Blood sampling regimen and analysis
Samples of descending aortic maternal blood (0.3 mL) were taken daily for the measurement of maternal blood gases and percentage saturation of hemoglobin with oxygen (Sat Hb). Arterial blood gases were measured using an ABL5 blood gas analyzer (Radiometer; Copenhagen, Denmark; measurements corrected to 38°C) (Fletcher et al. 2000; Thakor et al. 2010). Values for Sat Hb were determined using a hemoximeter (OSM3; Radiometer). Additional samples of maternal descending aortic blood (2 mL) were taken at set intervals during baseline and the experimental period for measurement of plasma hormone concentrations.
At 138 days of gestation, pregant ewes were transferred from the hypoxic chambers to the postmortem laboratory wearing a respiratory hood providing the same hypoxic mixture. An additonal maternal blood sample (5 mL) was taken for future endocrine measurements. Under hypoxic conditions, ewes and their fetuses were killed by overdose of sodium pentobarbitone (0.4 mL kg−1 i.v. Pentoject; Animal Ltd., York, UK) and the fetus exteriorized by Cesarean section. A fetal umbilical artery blood sample (2 mL) was taken for measurement of fetal plasma cortisol levels. Heparinized saline (50,000 I.U) was then administered to the fetus via the umbilical vein, the fetus was weighed, and the heart was isolated and mounted in a Langendorff preperation. Fetal crown rump length and hind limb lengths were then determined. The upper hind limb comprised the length of the femur, the middle hind limb ranged between the patella and tuber calcis, and the lower hind limb ranged between the tuber calcis and the tips of the phalanges. One of the fetal hind limbs was then isolated for the myography experiments. Placentomes were classified into four categories by their gross morphological appearance, according to Vatnick et al. (1991). Following classification, the individual types were counted and weighed.
Plasma hormone measurements
Plasma adrenaline and noradrenaline were measured by a commercially available catecholamine ELISA kit (Abnova, Germany, Cat No. KA1877) according to the manufacturer's instructions. Two standard curves were plotted using a four‐parameter logistic fit in GraphPad (GraphPad Prism 6, GraphPad Software, Inc., CA) from which the adrenaline and noradrenaline concentrations of the unknown samples were determined. For adrenaline, the inter‐ and intra‐assay coefficients of variation were 15.6% and 12.6%, respectively, and the lower limit of detection was 0.01 ng mL−1. For noradrenaline, the inter‐ and intra‐assay coefficients of variation were 11.8% and 13.0%, respectively, and the lower limit of detection was 0.05 ng mL−1. The adrenaline and noradrenaline antisera had less than 0.2% cross‐reactivity for noradrenaline and adrenaline, respectively.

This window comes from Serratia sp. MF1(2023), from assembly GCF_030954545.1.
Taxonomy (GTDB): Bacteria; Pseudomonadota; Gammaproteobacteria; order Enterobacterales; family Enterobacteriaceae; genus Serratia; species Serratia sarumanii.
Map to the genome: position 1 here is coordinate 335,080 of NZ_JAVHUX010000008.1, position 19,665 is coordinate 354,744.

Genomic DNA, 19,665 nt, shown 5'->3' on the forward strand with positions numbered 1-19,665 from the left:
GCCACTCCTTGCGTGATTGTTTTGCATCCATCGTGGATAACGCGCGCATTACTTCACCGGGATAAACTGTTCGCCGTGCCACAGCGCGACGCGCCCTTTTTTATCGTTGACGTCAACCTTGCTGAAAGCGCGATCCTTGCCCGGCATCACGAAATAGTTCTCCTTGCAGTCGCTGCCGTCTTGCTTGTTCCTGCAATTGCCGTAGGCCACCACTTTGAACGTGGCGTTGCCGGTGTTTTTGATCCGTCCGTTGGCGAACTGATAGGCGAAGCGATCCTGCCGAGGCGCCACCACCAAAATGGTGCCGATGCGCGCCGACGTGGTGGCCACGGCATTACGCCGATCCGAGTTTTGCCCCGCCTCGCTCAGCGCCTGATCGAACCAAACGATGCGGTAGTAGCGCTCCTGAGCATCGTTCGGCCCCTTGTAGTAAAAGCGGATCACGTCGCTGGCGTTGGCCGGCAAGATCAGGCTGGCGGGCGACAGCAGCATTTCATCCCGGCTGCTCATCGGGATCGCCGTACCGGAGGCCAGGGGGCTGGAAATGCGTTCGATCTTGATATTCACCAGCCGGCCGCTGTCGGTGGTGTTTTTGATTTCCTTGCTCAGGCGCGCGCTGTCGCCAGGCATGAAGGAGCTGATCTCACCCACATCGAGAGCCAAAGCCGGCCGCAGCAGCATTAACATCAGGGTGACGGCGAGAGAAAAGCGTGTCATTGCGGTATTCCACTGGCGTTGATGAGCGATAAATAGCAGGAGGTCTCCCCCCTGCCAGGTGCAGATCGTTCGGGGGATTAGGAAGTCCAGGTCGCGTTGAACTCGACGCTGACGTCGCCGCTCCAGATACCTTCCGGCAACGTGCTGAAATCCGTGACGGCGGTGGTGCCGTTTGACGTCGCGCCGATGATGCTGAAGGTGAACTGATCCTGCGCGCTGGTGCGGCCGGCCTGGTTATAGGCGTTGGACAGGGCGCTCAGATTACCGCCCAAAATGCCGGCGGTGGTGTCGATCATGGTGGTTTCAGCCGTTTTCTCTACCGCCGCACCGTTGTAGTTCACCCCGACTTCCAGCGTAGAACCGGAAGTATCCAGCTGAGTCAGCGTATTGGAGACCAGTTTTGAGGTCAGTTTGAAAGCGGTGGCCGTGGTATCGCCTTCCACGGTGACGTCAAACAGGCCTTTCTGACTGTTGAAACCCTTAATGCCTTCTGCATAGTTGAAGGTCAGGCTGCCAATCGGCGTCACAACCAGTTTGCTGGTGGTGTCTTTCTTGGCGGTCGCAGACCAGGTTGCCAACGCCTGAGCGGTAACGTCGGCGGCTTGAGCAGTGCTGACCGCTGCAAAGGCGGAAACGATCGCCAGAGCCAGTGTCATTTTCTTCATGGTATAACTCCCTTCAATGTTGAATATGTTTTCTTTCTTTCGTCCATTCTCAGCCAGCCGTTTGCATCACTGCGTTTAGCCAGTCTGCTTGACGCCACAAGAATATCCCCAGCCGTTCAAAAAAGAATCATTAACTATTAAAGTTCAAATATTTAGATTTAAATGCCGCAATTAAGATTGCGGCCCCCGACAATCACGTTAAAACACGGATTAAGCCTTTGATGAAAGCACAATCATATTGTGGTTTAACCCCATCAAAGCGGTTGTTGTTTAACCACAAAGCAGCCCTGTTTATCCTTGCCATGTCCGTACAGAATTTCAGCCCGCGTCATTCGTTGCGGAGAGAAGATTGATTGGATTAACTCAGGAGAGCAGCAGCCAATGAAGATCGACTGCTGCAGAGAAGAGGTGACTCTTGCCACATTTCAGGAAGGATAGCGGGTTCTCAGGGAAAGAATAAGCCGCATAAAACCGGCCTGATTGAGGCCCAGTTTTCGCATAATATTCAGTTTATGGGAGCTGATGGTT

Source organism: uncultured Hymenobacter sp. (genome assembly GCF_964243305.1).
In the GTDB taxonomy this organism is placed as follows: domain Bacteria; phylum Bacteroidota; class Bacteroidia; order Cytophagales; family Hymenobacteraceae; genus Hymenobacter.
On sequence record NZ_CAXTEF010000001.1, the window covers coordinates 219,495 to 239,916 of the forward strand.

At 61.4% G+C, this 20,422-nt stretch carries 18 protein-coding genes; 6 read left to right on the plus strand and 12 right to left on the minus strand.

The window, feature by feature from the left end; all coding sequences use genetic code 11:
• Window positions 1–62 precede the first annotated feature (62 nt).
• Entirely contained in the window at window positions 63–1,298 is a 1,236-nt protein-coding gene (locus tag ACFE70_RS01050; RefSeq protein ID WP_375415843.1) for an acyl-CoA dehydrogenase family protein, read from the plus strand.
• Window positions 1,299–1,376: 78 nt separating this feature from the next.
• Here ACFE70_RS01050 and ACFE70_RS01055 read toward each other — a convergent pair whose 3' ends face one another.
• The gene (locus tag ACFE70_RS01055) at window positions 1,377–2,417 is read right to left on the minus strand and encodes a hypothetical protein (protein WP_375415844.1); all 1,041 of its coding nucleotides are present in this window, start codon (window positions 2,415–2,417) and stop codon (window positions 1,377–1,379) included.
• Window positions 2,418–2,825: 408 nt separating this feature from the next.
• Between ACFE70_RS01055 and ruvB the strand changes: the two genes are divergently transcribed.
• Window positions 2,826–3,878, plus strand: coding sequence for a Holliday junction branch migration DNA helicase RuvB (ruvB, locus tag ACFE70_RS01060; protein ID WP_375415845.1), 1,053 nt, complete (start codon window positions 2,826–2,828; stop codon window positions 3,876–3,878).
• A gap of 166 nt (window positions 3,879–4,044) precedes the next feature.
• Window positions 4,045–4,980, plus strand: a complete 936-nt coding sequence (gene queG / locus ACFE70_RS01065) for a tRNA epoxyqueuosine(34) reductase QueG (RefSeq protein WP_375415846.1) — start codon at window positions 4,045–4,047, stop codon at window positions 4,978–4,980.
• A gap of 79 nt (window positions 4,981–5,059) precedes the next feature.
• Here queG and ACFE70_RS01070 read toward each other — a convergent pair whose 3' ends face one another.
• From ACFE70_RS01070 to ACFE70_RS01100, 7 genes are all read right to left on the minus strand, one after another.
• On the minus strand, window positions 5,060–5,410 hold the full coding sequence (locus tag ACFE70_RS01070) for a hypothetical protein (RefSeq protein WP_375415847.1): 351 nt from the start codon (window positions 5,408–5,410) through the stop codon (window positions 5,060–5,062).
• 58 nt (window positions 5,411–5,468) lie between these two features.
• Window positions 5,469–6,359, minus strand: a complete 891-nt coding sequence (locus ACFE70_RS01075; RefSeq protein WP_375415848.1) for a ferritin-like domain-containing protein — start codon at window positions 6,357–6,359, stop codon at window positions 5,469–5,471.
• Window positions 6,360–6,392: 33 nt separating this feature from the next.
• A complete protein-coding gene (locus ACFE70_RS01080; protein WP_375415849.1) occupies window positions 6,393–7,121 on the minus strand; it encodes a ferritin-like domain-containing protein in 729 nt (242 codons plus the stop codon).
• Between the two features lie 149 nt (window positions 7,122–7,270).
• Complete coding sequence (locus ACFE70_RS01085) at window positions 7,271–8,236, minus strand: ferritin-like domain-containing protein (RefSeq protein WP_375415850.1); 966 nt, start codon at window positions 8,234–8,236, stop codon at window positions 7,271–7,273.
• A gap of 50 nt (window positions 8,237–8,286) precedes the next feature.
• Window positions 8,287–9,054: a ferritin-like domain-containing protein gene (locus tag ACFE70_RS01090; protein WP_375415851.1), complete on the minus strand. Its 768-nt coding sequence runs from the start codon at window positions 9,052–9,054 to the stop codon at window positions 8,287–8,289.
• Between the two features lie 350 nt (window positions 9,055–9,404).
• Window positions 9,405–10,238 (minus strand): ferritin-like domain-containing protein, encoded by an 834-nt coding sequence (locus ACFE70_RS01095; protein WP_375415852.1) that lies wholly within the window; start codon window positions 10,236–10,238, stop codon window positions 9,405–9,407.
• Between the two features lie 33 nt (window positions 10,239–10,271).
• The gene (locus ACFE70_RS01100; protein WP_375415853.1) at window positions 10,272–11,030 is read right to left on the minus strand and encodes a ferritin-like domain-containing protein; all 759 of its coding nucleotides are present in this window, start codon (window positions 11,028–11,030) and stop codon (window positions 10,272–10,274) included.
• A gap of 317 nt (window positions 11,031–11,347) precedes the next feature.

Plasma cortisol concentrations were measured using a commercially available ELISA kit (IBL international, Germany, Cat No. RE52061) according to the manufacturer's instructions. A standard curve was plotted using a four‐parameter logistic fit in GraphPad (GraphPad Prism 6) and from this the cortisol concentration in each sample was determined directly. For samples containing 43.1 and 223 ng mL−1 cortisol, the intra‐assay coefficients of variation were 2.90% and 2.57%, respectively. For samples containing 68.6 and 335 ng mL−1 cortisol, the interassay coefficients of variation were 5.00% and 2.13%, respectively. The lower limit of detection of the assay was 2.46 ng mL−1. The cross‐reactivity of the antiserum with other cortisol‐related compounds was 4.2% cortisone, 1.4% corticosterone, 0.4% progesterone, and 7.0% deoxycortisol.
The excised fetal heart was placed in ice‐cold Krebs–Henseleit bicarbonate buffer. It was then cannulated via the aorta (<2 min from excision) and perfused through the coronary arteries at a constant pressure of 30 mmHg, as detailed by Fletcher et al. (2005)). A pulmonary arteriotomy was also performed. A recirculating solution of Krebs–Henseleit bicarbonate buffer containing (mmol L−1) 120 NaCl, 4.7 KCl, 1.2 MgSO2.7H2O, 1.2 KH2PO4, 25 NaHCO3, 10 glucose, and 1.3 CaCl2.2H2O was filtered through a 5‐μm cellulose nitrate filter (Millipore, Bedford, MA) and gassed with O2:CO2 (95:5) at 37°C. A small nonelastic balloon was inserted into the left ventricle through the left atrium. The balloon was filled with deionized water and attached to a rigid deionized water‐filled catheter connected to a calibrated pressure transducer (Argon Medical Devices, Athens, TX). The balloon volume was adjusted to obtain a left ventricular end diastolic pressure (LVEDP) recording of approximately 5–10 mmHg. After an initial 15‐min stabilization period, basal heart rate (HR), left ventricular systolic pressure (LVSP), and LVEDP were recorded. Basal left ventricular developed pressure (LVDP) was calculated as LVSP − LVEDP. The maximum and minimum first derivatives of the left ventricular pressure (dP/dtmax and dP/dtmin) were calculated using an M‐PAQ data acquisition system (Maastricht Programmable AcQuisition System, the Netherlands).
In vitro wire myography
Third order femoral arteries (internal diameter <300 μm) were isolated and placed in physiological buffer solution (PBS). A segment of approximately 2 mm in length was cut and threaded with two 40 μm diameter stainless steel wires. The vessel segment was then mounted on a wire myograph (Multi Wire Myograph System 610M; DMT, Denmark), while bathed in Krebs solution (mmol/L: NaCl 118.5, KCl 4.75, MgSO4 7, H2O 1.2, KH2PO4 1.2, NaHCO3 25.0, CaCl2 2.5, and glucose 5.5; Sigma) and constantly exposed to a gas mixture of 5% CO2 and 95% O2 at 37°C in the myograph chamber.